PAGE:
Ray-traced radiative transfer on massively threaded architectures
Thomson, Samuel Paul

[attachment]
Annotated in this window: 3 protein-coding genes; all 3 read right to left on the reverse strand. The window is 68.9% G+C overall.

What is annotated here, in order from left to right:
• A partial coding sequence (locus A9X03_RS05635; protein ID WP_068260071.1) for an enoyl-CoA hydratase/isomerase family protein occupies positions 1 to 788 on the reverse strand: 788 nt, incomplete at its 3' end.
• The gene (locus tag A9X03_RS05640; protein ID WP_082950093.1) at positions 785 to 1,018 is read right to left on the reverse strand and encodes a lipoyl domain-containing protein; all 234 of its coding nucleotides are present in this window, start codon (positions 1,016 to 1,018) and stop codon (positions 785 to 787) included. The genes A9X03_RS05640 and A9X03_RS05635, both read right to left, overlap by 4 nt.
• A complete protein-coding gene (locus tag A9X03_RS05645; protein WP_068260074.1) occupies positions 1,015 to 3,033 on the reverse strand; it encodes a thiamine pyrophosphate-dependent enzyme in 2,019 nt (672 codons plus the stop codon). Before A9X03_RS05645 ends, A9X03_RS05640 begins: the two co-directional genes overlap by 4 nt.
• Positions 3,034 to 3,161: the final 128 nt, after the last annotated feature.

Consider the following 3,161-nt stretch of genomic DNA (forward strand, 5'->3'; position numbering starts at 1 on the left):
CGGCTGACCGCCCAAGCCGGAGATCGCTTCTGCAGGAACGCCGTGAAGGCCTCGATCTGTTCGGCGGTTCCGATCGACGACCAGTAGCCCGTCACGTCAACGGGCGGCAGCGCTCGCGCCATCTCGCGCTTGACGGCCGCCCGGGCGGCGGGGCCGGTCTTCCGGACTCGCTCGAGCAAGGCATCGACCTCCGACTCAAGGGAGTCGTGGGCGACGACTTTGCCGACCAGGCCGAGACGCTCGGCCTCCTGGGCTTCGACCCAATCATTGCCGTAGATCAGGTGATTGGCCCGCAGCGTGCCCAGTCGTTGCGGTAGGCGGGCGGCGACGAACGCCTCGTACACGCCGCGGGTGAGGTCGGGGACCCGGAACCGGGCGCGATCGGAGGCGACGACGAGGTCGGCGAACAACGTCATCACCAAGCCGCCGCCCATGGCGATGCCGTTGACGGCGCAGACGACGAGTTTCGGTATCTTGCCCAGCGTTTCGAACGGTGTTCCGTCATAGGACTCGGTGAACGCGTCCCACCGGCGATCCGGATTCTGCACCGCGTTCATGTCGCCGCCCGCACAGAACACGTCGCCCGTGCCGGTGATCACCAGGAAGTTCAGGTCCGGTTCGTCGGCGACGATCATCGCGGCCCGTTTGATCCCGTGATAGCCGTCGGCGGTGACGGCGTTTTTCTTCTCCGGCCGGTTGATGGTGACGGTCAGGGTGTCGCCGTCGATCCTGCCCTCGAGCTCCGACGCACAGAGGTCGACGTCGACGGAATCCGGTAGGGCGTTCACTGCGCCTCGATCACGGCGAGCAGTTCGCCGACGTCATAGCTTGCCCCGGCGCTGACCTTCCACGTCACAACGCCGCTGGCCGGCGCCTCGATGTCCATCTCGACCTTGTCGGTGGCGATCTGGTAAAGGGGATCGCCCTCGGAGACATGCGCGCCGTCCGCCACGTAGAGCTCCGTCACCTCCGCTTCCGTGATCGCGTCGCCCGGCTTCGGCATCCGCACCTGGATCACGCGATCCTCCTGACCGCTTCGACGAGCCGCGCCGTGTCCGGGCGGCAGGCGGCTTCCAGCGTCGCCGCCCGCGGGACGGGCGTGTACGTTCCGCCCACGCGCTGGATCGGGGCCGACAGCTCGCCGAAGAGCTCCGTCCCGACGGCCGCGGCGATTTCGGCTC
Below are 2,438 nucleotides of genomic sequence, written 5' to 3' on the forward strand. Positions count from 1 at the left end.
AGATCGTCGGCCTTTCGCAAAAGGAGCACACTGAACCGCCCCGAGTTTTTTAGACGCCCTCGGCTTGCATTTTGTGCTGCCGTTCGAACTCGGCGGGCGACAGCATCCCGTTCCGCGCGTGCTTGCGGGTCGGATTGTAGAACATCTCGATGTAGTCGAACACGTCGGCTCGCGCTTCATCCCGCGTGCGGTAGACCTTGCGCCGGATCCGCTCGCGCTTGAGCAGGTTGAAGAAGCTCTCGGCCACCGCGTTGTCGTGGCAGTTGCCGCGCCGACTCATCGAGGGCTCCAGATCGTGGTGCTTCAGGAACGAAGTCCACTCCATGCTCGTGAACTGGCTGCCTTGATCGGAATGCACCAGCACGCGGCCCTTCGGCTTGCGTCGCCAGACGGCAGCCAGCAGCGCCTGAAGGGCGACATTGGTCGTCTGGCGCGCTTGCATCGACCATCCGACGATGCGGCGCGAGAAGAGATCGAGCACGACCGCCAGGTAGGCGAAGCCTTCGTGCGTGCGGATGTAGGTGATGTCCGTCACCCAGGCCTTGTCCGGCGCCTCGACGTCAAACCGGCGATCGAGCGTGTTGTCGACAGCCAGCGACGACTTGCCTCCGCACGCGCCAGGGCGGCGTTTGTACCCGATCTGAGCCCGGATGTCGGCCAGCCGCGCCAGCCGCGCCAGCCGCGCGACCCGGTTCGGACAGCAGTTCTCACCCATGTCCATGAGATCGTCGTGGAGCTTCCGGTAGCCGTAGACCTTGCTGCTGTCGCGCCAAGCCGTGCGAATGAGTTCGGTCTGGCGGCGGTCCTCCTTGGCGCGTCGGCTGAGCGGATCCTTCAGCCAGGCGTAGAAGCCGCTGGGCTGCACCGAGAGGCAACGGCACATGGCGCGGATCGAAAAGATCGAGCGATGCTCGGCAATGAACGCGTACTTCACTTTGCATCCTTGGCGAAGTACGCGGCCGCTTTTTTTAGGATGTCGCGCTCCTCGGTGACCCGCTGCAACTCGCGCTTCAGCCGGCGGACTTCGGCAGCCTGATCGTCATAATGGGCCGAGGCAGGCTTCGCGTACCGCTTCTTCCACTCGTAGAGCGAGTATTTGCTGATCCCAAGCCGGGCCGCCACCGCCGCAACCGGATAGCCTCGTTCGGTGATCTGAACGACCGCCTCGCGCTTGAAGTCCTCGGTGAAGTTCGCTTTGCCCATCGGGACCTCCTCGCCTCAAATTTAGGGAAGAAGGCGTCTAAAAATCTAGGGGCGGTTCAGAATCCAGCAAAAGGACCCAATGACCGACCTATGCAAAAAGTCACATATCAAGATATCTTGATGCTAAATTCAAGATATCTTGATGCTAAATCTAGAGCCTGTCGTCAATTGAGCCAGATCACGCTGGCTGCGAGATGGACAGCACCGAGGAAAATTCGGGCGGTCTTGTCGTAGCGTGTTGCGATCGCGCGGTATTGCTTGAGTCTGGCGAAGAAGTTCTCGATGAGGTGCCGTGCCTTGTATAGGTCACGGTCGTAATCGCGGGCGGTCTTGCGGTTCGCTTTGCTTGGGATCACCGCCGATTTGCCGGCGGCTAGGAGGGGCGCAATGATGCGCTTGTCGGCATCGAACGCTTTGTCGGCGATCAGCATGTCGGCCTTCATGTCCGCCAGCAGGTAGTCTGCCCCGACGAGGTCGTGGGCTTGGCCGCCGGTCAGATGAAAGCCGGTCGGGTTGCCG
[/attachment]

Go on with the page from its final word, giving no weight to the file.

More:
In this thesis, I apply techniques from the field of computer graphics to ray tracing in astrophysical simulations, and introduce the grace software library. This is combined with an extant radiative transfer solver to produce a new package, taranis. It allows for fully-parallel particle updates via per-particle accumulation of rates, followed by a forward Euler integration step, and is manifestly photon-conserving. To my knowledge, taranis is the first ray-traced radiative transfer code to run on graphics processing units and target cosmological-scale smooth particle hydrodynamics (SPH) datasets. A significant optimization effort is undertaken in developing grace. Contrary to typical results in computer graphics, it is found that the bounding volume hierarchies (BVHs) used to accelerate the ray tracing procedure need not be of high quality; as a result, extremely fast BVH construction times are possible (< 0.02 microseconds per particle in an SPH dataset). I show that this exceeds the performance researchers might expect from CPU codes by at least an order of magnitude, and compares favourably to a state-of-the-art ray tracing solution. Similar results are found for the ray-tracing itself, where again techniques from computer graphics are examined for effectiveness with SPH datasets, and new optimizations proposed. For high per-source ray counts (≳ 104), grace can reduce ray tracing run times by up to two orders of magnitude compared to extant CPU solutions developed within the astrophysics community, and by a factor of a few compared to a state-of-the-art solution. taranis is shown to produce expected results in a suite of de facto cosmological radiative transfer tests cases. For some cases, it currently out-performs a serial, CPU-based alternative by a factor of a few. Unfortunately, for the most realistic test its performance is extremely poor, making the current taranis code unsuitable for cosmological radiative transfer. The primary reason for this failing is found to be a small minority of particles which always dominate the timestep criteria. Several plausible routes to mitigate this problem, while retaining parallelism, are put forward.